Season of Migration to the North is a classically complex Arabic novel written by the late Sudanese writer Tayeb Salih about the problems faced due to colonization and the attitudes towards the ‘new’ world. Throughout the novel issues such as racism, sexism, corruption and the drawbacks of modernisation are explored and these issues are all presented by Tayeb Salih in the two scenes where Hosna Bint Mahmoud commits suicide after killing the old man, Wad Rayyes and also when Jean Morris is killed by Mustafa Sa’eed in ‘love’. In this essay I will explore the two scenes in which these women both die, and compare and contrast the deaths.

The murder scene of Wad Rayyes and the suicide of Hosna, are extremely unusual because of the fact that it in Sudan this time it was exceptionally rare for women to murder their husbands as the narrator claims ‘it is not every day that a woman kills a man, let alone her husband’, yet in the chapter prior to the murder the narrator comes across soldiers looking for a woman who has killed her husband and this shows the change in behaviour in the Sudan, as they are moving away from their usual traditions and showing the social discord in the country as they believe they are developing like the West but they are in fact hindering their own development.

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Hosna’s suicide and her murder of Wad Rayyes is narrated by the comical character of Bint Majzoub, who in the novel is portrayed as an open woman who speaks her mind throughout as Tayeb Salih describes her as “uninhibited in her conversation” so it is of no surprise to the reader that she is the one who informs the narrator of the incident in the village when not a soul dares to talk about it.

This is similar to the murder of Jean Morris by Mustafa Sa’eed as this is held back from the reader like the deaths of Hosna & Wad Rayyes are kept away from the narrator. The murder scenes also are similar because of the fact that both murders are pre-meditated, as Hosna tells the narrator ‘if they force me to marry, I’ll kill him and kill myself’ which shows her clear intent to murder Wad Rayyes if she is made to marry him, even thought it is disregarded by the narrator when she first tells him this. This resembles the murder of Jean Morris as Mustafa Sa’eed has pre-planned to kill her as he brings the blade with him, and he calls it “a night of reckoning”.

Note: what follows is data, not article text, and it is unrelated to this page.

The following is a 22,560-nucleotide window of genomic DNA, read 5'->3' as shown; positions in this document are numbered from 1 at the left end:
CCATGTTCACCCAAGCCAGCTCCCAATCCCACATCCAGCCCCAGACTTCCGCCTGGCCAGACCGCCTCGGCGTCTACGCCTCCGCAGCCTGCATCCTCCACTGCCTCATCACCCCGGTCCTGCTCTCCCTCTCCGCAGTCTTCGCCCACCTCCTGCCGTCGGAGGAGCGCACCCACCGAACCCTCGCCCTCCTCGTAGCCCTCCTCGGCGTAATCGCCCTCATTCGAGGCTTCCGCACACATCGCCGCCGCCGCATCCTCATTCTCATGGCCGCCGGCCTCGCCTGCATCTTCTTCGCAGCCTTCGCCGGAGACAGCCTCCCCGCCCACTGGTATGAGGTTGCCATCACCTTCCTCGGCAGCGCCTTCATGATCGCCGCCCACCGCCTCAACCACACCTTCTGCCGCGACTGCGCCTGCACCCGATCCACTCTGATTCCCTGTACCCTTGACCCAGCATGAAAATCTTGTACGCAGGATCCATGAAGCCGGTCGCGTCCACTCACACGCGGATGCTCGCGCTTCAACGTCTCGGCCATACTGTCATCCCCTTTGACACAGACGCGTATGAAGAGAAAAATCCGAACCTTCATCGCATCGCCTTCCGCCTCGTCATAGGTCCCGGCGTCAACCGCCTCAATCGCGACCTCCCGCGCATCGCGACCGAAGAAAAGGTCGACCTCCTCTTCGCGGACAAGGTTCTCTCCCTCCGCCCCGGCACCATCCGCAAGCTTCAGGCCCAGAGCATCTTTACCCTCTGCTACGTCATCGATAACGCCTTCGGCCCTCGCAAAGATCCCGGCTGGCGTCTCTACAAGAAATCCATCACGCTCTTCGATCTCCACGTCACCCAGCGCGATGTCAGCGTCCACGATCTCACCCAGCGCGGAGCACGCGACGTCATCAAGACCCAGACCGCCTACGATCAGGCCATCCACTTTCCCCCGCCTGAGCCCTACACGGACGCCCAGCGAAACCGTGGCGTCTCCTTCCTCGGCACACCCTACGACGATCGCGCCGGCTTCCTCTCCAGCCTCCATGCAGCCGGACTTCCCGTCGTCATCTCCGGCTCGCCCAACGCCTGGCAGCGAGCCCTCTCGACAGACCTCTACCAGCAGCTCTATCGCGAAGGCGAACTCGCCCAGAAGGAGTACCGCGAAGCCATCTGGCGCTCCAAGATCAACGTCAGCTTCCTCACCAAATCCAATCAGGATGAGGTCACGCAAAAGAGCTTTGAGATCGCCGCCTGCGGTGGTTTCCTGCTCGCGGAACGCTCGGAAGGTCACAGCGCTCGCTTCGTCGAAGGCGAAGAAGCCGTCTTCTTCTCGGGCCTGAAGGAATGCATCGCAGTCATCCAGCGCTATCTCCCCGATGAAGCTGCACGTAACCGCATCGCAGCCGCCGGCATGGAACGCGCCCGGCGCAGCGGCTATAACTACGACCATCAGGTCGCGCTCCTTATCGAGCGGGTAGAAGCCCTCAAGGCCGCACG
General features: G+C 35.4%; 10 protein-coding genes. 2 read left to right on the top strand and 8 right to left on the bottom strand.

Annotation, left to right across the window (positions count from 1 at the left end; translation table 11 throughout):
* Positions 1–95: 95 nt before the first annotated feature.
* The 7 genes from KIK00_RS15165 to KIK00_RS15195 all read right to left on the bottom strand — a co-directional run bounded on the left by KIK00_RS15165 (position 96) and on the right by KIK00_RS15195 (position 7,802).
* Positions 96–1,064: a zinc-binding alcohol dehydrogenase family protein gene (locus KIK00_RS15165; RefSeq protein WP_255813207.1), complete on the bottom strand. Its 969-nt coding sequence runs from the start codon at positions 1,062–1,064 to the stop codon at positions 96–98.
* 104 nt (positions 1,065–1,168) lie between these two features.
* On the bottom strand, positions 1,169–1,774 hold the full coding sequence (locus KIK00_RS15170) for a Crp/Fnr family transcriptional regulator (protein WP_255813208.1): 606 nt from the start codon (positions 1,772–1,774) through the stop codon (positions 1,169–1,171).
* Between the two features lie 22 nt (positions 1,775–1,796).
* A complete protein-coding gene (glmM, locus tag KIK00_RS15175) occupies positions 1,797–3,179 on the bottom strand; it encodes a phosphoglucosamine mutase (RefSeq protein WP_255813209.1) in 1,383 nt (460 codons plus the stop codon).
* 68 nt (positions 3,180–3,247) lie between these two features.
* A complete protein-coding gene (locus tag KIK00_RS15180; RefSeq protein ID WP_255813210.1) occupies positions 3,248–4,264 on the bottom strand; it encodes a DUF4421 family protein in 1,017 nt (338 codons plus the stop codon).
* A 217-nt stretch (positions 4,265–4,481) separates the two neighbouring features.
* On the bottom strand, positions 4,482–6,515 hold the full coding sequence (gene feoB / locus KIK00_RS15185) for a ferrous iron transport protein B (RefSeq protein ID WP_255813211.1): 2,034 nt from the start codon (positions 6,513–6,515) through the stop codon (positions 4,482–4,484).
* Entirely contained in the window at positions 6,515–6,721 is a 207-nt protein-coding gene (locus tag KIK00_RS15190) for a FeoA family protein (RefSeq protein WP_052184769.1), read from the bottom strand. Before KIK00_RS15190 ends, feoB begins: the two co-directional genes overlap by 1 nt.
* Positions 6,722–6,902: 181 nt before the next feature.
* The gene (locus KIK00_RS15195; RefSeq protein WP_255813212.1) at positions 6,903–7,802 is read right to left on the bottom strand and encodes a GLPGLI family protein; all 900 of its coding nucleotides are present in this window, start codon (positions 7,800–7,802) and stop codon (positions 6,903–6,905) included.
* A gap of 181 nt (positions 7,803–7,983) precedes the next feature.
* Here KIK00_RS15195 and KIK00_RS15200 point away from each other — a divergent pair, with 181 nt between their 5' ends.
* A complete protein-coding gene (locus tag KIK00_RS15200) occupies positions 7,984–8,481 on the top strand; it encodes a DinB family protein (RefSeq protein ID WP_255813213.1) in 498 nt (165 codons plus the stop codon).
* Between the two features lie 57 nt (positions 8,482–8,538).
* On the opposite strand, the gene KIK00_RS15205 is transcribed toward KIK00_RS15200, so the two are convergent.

Although they are pre-meditated the ‘ecstasy’ in the eyes of Jean Morris and the way that she pleads Mustafa Sa’eed to kill her makes the reader feel sympathy for Mustafa Sa’eed as it is obvious that he loves her, but quite clearly his idea of love is distorted because of the lack of love anyone has shown him during his childhood. Throughout the novel sex is linked to violence and especially in the Sudanese village of Wad Hamid the two are sometimes confused. In both murder scenes sex is significant as both murder scenes take place in the bedroom and this shows the increased amount of violence within Salih’s characters and also a relation with sex and violent activity which is another subject which is explored by Salih throughout the text.

Bint Mazjoub’s narration of the scene where Hosna kills Wad Rayyes is perhaps the most reliable information given in the book because of her straightforward nature, but we can see that even the most powerful woman in the book still believed it was amusing that Hosna was screaming and wailing and shows the differences in view from a Sudanese perspective to a Western point of view. The image of sex and violence persists as Jean Morris is killed after Mustafa Sa’eed describes her lustfully, looking at every part of her body especially her thighs in great detail showing that the violent act that he is going to commit is because he feels he has to, not because he wants to.

This also links to the amount of time Hosna stabs the old man, Wad Rayyes as she is described to have stabbed him more than 10 times and stabs herself in the heart. This is parallel to the way that Mustafa Sa’eed kills Jean Morris with one gash between her breasts and Salih is trying to suggest her because of their similar deaths that they have both been killed by Mustafa Sa’eed because of there love for him. The image of sweat on Bint Majzoub’s forehead and also on Mustafa Sa’eed’s forehead shows the difficulty it takes for both of them in their different circumstances, even in London Mustafa Sa’eed describes the setting as ice crackling under his feet.

This juxtaposition of heat and warmth against the old is vital as to seeing into the warped mind of Mustafa Sa’eed and seeing his true thoughts during this time and his sweat makes him unlike a true Englishman and shows the another one of the differences between him and the men of the north.

Bint Majzoub’s sweat is due to the hardship caused by reliving the night of the suicide of Hosna and the murder of her good friend Wad Rayyes, showing her sympathy for both Hosna and Wad Rayyes unlike other members of the community, who disregard Hosna and insult her. In conclusion the deaths of Wad Rayyes, Hosna and Jean Morris have similarities in the way they die and also prior to the deaths there are similarities in how the characters behave before the death, showing the mindsets which have been instilled within because of Mustafa Sa’eed and his hold on the village even after his death.